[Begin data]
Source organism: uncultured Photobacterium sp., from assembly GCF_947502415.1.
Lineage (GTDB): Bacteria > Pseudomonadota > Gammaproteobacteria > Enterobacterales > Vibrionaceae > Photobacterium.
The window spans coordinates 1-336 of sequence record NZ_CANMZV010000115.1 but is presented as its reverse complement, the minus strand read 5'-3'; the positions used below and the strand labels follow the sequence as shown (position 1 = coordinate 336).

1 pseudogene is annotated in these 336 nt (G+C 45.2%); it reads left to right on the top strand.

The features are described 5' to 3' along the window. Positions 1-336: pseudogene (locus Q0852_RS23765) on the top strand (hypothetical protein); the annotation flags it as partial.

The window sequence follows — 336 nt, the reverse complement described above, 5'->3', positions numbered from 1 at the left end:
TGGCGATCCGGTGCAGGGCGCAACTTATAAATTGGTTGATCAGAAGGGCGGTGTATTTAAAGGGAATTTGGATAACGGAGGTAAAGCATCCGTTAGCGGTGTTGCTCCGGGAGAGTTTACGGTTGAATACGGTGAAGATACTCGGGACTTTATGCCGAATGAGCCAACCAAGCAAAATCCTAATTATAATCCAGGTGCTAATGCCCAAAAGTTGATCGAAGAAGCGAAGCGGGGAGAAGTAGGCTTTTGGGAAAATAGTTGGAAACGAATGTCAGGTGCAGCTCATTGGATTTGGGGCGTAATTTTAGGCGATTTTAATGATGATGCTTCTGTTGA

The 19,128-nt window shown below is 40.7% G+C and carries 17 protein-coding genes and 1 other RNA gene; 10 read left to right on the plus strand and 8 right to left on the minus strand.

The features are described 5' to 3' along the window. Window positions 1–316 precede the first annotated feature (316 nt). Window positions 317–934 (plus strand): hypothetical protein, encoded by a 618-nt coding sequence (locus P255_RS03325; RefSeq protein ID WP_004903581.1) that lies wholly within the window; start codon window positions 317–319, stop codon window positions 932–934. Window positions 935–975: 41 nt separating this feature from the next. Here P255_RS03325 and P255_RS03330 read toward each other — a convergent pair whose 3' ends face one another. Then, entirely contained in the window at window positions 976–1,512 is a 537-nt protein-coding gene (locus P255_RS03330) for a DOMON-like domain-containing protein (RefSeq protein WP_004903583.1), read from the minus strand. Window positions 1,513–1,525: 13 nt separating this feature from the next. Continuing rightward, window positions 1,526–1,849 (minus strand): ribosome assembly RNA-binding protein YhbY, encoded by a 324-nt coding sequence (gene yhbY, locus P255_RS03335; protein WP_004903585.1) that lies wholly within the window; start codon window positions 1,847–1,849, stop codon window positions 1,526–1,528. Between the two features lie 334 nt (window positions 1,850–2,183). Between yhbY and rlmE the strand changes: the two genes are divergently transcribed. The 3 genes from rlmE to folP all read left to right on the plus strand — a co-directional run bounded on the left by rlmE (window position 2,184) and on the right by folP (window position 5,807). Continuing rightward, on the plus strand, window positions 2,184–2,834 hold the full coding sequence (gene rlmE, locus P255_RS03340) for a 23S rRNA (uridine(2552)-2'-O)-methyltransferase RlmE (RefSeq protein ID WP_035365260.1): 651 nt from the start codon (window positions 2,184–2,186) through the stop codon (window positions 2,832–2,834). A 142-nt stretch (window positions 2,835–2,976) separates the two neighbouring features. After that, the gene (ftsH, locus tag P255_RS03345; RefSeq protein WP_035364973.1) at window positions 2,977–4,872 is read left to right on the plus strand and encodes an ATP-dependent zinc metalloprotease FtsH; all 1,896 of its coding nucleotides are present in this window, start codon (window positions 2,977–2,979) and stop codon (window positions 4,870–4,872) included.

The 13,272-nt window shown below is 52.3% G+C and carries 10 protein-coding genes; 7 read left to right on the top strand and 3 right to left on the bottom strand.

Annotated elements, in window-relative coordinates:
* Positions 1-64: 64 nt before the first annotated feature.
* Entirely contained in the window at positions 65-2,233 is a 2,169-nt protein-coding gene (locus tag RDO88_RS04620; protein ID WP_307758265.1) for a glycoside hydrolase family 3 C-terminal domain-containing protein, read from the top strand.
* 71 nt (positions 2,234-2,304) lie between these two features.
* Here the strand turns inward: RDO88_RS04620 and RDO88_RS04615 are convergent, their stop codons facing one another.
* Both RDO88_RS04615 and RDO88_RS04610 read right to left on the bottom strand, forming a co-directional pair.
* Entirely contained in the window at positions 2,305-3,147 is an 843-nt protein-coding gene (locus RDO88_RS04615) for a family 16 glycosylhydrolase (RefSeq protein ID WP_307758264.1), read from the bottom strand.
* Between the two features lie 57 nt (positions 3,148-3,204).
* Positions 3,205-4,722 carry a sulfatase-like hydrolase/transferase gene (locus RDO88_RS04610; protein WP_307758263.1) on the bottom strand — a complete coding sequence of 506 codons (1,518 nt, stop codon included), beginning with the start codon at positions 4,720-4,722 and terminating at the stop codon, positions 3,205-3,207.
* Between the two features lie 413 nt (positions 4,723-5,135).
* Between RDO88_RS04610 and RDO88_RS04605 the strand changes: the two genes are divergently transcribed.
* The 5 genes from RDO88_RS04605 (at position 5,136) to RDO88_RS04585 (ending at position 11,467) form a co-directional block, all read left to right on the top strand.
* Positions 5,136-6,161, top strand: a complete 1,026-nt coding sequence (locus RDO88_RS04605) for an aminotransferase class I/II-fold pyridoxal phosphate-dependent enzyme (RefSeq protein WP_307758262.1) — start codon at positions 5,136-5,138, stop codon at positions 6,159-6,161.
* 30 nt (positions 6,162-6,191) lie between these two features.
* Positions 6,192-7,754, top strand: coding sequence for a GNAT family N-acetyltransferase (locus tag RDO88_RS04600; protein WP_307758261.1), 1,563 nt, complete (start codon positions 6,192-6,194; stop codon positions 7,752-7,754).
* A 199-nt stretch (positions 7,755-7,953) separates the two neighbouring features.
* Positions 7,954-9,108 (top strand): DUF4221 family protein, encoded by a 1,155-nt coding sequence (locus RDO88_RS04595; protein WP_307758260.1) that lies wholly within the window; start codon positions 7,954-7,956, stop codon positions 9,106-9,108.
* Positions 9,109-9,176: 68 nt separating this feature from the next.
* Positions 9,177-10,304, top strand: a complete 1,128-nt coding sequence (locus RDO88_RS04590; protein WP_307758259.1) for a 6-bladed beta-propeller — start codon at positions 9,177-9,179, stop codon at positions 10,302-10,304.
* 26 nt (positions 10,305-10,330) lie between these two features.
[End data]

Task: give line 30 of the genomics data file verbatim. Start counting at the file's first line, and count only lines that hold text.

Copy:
* 26 nt (positions 10,305-10,330) lie between these two features.